Researchers have long suspected that Ganymede has a liquid ocean under its icy surface. However, the Galileo mission found that the moon had an ocean beneath its rocky mantle. Several scientists have said that this evidence is not conclusive but suggests that water could have accumulated on Ganymede. Similarly, the Galileo spacecraft has found evidence of a saltwater ocean underground.

Exoplanet K2-18 b

We haven’t yet been able to determine exactly where the water on exoplanet K2-18b comes from, but planetary observations have shown that it has clouds. It has a 33-day orbit around a cool M3 dwarf, which means it gets the same amount of radiation from the Sun as Earth does. The presence of liquid water clouds on K2-18b could mean that there is water vapor on the planet.

The presence of water on exoplanet K2-18b has been posited by scientists in recent years. Earlier, researchers found evidence that the hydrogen-rich atmosphere on K2-18b may contain water vapor. However, there is still a huge question mark about whether water is habitable on the surface. And although the planet’s mass is large enough to support liquid rain, its surface temperature does not appear to be habitable.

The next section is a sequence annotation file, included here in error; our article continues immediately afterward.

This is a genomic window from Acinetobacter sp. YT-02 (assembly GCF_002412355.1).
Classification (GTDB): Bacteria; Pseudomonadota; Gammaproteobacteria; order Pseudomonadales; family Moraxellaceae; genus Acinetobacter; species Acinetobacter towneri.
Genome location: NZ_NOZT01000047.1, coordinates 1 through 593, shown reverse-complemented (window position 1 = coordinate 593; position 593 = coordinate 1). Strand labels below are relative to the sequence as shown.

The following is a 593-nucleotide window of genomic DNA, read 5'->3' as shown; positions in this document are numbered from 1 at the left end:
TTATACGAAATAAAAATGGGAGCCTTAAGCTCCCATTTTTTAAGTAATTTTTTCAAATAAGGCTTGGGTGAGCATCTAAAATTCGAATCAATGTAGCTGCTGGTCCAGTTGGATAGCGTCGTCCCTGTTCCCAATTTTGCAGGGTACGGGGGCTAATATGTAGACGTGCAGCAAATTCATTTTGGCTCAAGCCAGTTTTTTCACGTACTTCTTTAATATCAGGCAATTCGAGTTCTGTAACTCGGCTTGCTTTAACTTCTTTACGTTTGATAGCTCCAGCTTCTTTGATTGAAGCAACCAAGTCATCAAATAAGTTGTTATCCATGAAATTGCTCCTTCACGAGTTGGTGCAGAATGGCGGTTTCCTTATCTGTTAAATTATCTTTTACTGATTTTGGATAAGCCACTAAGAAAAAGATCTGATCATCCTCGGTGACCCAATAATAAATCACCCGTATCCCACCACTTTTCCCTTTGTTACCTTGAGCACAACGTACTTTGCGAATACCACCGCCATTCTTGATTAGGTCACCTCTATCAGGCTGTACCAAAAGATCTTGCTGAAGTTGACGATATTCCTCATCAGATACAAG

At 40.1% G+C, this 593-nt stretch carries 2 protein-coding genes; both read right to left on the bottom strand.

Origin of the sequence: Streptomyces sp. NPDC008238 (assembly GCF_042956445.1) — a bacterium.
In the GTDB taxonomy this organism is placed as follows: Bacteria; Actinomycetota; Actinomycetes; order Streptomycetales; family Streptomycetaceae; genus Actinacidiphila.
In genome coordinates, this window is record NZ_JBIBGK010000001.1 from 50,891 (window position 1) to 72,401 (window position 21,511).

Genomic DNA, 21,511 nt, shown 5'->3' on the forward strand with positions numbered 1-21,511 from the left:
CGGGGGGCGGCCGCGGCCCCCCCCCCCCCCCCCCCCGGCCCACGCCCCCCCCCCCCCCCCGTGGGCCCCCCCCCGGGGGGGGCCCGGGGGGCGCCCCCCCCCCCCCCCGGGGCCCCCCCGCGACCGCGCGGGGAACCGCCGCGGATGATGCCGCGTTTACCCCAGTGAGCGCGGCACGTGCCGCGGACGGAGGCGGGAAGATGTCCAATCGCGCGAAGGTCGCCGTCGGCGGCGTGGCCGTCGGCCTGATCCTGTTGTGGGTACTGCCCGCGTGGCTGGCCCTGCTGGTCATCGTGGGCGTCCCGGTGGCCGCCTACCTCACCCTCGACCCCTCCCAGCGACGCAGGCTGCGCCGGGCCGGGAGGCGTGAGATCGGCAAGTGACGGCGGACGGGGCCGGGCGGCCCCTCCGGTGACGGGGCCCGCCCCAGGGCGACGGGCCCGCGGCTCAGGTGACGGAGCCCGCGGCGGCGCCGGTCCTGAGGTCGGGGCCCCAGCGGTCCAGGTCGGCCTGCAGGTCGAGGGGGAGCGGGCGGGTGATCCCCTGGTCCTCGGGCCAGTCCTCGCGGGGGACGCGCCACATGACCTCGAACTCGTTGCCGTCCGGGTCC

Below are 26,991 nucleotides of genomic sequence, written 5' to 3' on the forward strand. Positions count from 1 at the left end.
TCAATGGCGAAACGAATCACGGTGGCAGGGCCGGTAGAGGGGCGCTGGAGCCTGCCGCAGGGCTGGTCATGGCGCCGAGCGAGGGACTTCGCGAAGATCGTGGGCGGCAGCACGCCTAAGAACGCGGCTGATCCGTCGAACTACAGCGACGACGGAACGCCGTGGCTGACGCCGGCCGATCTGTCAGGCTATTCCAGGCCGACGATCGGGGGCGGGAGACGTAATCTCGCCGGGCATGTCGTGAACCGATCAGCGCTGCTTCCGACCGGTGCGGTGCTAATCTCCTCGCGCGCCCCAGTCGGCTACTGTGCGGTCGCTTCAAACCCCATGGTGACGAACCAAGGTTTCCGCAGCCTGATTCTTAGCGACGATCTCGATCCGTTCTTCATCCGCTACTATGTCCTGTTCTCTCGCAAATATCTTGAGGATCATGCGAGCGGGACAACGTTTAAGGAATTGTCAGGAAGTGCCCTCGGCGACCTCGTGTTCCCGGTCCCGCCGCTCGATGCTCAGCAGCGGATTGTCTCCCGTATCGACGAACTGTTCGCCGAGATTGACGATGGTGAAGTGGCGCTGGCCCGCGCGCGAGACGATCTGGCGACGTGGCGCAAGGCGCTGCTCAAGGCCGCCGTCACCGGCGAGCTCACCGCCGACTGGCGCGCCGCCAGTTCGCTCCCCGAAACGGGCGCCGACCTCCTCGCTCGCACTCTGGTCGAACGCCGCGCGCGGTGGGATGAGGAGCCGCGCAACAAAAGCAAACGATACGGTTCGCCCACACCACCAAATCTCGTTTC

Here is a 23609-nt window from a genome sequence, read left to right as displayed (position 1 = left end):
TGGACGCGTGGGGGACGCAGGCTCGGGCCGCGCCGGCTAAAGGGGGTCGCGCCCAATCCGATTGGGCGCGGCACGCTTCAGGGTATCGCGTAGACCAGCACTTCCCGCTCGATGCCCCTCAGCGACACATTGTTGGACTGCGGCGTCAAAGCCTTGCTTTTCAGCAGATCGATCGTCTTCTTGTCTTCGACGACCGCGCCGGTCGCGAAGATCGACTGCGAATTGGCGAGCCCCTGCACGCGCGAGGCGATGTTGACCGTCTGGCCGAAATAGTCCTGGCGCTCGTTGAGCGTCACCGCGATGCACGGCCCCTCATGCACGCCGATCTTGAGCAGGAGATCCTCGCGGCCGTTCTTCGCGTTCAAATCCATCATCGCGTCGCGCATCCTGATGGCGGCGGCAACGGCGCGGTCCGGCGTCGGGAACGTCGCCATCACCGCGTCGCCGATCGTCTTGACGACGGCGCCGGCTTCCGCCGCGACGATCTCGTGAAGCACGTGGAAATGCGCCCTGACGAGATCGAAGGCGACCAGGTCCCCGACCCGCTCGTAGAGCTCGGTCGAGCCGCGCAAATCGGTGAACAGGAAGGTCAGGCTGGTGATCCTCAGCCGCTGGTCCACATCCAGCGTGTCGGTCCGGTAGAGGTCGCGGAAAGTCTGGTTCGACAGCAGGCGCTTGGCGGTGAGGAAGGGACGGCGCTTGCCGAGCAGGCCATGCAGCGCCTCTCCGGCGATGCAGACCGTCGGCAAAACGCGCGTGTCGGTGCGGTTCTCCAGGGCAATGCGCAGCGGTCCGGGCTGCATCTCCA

The Hubble Space Telescope’s Wide Field Camera 3 was used to observe light from the planet’s star. Its data from the transits showed statistically significant evidence of water. Clouds are responsible for water’s presence in the spectra. Other gases detected in the spectrum included nitrogen and carbon dioxide. If water is present on the planet, scientists will now be able to study its atmosphere.

Mars ocean hypothesis

In the past, astronomers have hypothesized that Mars had an ocean that covered most of its northern lowlands 3.4 billion years ago. While there are few definitive paleoshoreline features, this hypothesis was backed by Mariner 9 images. A dramatic climate change, which was accelerated by volcanic eruptions, is one theory for the disappearance of water on Mars. MAVEN, the mission sent to monitor Mars’ upper atmosphere, determined that the planet lost water due to solar winds and a lack of a planetary magnetic field.

The Mars ocean hypothesis argues that the Martian planet was once covered with liquid water. The icy northern plains, which are the youngest portion of the planet’s surface, are covered in sparse cratering, suggesting a large ocean once existed there. This paleo-ocean, named the AMalacandrian Ocean or AOceanus Borealis, endured for most of the planet’s geologic history. In addition, water may have been absorbed into the planetary atmosphere or lost through atmospheric sputtering.

The Mars Global Surveyor (MSSS) camera has considerably higher resolution than Viking, and was designed to test the shorelines proposed in the scientific literature. The researchers found that the shoreline of Mars has a wide range of elevation. In addition, the slope of the shoreline rises and falls thousands of kilometers. The results of these studies have cast doubt on the long-ago sea coast. Nevertheless, this finding did not end the debate, and the concept of an ancient Martian ocean continues to grow.